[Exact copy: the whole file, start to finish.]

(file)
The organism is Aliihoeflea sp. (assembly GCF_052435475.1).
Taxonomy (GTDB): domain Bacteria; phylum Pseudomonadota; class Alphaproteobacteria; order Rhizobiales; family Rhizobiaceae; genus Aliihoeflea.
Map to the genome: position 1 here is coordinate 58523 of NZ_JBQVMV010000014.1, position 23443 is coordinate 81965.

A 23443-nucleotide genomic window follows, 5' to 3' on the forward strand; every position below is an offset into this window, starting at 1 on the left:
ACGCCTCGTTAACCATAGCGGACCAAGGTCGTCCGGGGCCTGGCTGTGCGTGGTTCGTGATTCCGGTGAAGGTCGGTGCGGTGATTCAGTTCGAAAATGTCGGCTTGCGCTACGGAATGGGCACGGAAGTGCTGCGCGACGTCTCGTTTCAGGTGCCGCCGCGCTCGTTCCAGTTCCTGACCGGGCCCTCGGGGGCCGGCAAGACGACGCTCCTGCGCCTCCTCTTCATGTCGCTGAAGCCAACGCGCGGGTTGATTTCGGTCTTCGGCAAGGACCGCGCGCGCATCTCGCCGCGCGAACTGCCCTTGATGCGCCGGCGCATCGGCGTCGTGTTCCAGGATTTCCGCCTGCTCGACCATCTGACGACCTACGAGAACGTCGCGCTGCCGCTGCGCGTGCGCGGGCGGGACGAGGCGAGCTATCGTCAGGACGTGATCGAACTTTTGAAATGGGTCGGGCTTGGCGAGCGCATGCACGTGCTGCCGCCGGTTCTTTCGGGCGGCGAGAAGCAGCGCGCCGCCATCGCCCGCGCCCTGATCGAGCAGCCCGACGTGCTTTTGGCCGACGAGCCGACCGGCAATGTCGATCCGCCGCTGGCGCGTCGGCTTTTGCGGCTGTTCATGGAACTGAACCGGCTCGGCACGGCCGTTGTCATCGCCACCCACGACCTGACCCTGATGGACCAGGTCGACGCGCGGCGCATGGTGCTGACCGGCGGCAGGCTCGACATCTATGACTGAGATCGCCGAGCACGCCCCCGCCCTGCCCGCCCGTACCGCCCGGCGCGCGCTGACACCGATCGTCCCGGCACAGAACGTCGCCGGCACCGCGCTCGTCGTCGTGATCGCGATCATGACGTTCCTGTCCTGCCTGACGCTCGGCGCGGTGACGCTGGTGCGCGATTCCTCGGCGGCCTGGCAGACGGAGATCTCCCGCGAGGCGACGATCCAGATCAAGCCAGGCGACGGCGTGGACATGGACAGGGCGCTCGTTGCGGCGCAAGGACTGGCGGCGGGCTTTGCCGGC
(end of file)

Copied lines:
The organism is Aliihoeflea sp. (assembly GCF_052435475.1).
Taxonomy (GTDB): domain Bacteria; phylum Pseudomonadota; class Alphaproteobacteria; order Rhizobiales; family Rhizobiaceae; genus Aliihoeflea.
Map to the genome: position 1 here is coordinate 58523 of NZ_JBQVMV010000014.1, position 23443 is coordinate 81965.

A 23443-nucleotide genomic window follows, 5' to 3' on the forward strand; every position below is an offset into this window, starting at 1 on the left:
ACGCCTCGTTAACCATAGCGGACCAAGGTCGTCCGGGGCCTGGCTGTGCGTGGTTCGTGATTCCGGTGAAGGTCGGTGCGGTGATTCAGTTCGAAAATGTCGGCTTGCGCTACGGAATGGGCACGGAAGTGCTGCGCGACGTCTCGTTTCAGGTGCCGCCGCGCTCGTTCCAGTTCCTGACCGGGCCCTCGGGGGCCGGCAAGACGACGCTCCTGCGCCTCCTCTTCATGTCGCTGAAGCCAACGCGCGGGTTGATTTCGGTCTTCGGCAAGGACCGCGCGCGCATCTCGCCGCGCGAACTGCCCTTGATGCGCCGGCGCATCGGCGTCGTGTTCCAGGATTTCCGCCTGCTCGACCATCTGACGACCTACGAGAACGTCGCGCTGCCGCTGCGCGTGCGCGGGCGGGACGAGGCGAGCTATCGTCAGGACGTGATCGAACTTTTGAAATGGGTCGGGCTTGGCGAGCGCATGCACGTGCTGCCGCCGGTTCTTTCGGGCGGCGAGAAGCAGCGCGCCGCCATCGCCCGCGCCCTGATCGAGCAGCCCGACGTGCTTTTGGCCGACGAGCCGACCGGCAATGTCGATCCGCCGCTGGCGCGTCGGCTTTTGCGGCTGTTCATGGAACTGAACCGGCTCGGCACGGCCGTTGTCATCGCCACCCACGACCTGACCCTGATGGACCAGGTCGACGCGCGGCGCATGGTGCTGACCGGCGGCAGGCTCGACATCTATGACTGAGATCGCCGAGCACGCCCCCGCCCTGCCCGCCCGTACCGCCCGGCGCGCGCTGACACCGATCGTCCCGGCACAGAACGTCGCCGGCACCGCGCTCGTCGTCGTGATCGCGATCATGACGTTCCTGTCCTGCCTGACGCTCGGCGCGGTGACGCTGGTGCGCGATTCCTCGGCGGCCTGGCAGACGGAGATCTCCCGCGAGGCGACGATCCAGATCAAGCCAGGCGACGGCGTGGACATGGACAGGGCGCTCGTTGCGGCGCAAGGACTGGCGGCGGGCTTTGCCGGC